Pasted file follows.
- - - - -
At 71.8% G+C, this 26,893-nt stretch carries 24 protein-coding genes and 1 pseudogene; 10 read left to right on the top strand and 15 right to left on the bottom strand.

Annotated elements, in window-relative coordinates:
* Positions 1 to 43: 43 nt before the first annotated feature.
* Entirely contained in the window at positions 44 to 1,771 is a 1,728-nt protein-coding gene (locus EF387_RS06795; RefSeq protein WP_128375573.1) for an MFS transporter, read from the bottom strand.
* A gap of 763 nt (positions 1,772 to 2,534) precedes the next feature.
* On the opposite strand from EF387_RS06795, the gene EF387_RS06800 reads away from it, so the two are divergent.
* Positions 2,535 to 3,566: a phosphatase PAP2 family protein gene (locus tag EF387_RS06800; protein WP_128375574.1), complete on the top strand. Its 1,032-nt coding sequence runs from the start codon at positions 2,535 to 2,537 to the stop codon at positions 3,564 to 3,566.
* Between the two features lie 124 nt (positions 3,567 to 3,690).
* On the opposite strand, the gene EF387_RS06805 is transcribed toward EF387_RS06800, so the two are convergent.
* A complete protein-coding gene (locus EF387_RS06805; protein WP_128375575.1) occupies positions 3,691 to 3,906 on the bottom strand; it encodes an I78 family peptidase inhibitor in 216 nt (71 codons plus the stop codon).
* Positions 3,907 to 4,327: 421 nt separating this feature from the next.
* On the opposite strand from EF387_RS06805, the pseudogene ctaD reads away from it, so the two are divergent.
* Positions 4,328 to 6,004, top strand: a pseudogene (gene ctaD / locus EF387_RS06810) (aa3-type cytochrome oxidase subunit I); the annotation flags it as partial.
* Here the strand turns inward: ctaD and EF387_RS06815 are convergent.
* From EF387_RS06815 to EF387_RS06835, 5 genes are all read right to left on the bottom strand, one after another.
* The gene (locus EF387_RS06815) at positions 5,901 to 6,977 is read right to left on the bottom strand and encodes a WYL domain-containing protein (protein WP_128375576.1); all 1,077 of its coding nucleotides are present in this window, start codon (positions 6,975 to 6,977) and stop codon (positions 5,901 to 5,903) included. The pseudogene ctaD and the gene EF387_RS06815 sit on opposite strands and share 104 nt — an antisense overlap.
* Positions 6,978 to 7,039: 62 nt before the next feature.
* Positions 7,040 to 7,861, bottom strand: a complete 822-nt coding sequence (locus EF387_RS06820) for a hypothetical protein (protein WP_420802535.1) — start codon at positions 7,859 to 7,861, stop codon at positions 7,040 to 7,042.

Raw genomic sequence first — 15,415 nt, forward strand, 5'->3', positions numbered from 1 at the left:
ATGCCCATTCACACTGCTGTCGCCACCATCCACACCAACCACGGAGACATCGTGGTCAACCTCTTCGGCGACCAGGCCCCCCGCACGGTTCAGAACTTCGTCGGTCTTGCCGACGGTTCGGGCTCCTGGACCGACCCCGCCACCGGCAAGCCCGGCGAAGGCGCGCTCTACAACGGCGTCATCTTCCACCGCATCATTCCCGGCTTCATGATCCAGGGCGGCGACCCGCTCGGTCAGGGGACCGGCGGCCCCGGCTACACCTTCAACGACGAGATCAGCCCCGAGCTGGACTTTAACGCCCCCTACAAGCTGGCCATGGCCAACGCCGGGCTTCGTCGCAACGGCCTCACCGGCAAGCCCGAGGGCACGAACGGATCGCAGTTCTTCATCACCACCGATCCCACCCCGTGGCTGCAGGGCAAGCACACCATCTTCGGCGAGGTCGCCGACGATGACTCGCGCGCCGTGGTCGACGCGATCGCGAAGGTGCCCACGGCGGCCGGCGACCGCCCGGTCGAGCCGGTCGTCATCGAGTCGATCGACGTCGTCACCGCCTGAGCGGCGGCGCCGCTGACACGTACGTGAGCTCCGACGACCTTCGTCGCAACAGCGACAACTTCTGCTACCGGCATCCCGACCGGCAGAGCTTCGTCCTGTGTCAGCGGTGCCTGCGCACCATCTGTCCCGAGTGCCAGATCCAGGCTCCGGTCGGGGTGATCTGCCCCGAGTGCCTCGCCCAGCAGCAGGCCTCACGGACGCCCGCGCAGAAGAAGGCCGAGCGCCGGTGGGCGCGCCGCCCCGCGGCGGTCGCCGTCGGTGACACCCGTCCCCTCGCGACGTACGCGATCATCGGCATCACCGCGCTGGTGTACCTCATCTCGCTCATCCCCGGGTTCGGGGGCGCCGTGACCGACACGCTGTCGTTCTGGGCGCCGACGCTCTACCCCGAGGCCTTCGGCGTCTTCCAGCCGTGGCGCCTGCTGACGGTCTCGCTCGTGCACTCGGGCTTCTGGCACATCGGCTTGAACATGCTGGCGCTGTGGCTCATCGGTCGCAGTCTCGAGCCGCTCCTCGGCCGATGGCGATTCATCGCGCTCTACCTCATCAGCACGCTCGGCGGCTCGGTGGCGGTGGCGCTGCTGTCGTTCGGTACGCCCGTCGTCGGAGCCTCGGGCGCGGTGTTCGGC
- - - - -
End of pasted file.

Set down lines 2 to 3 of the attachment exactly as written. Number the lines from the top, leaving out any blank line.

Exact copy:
Annotated elements, in window-relative coordinates:
* Positions 1 to 43: 43 nt before the first annotated feature.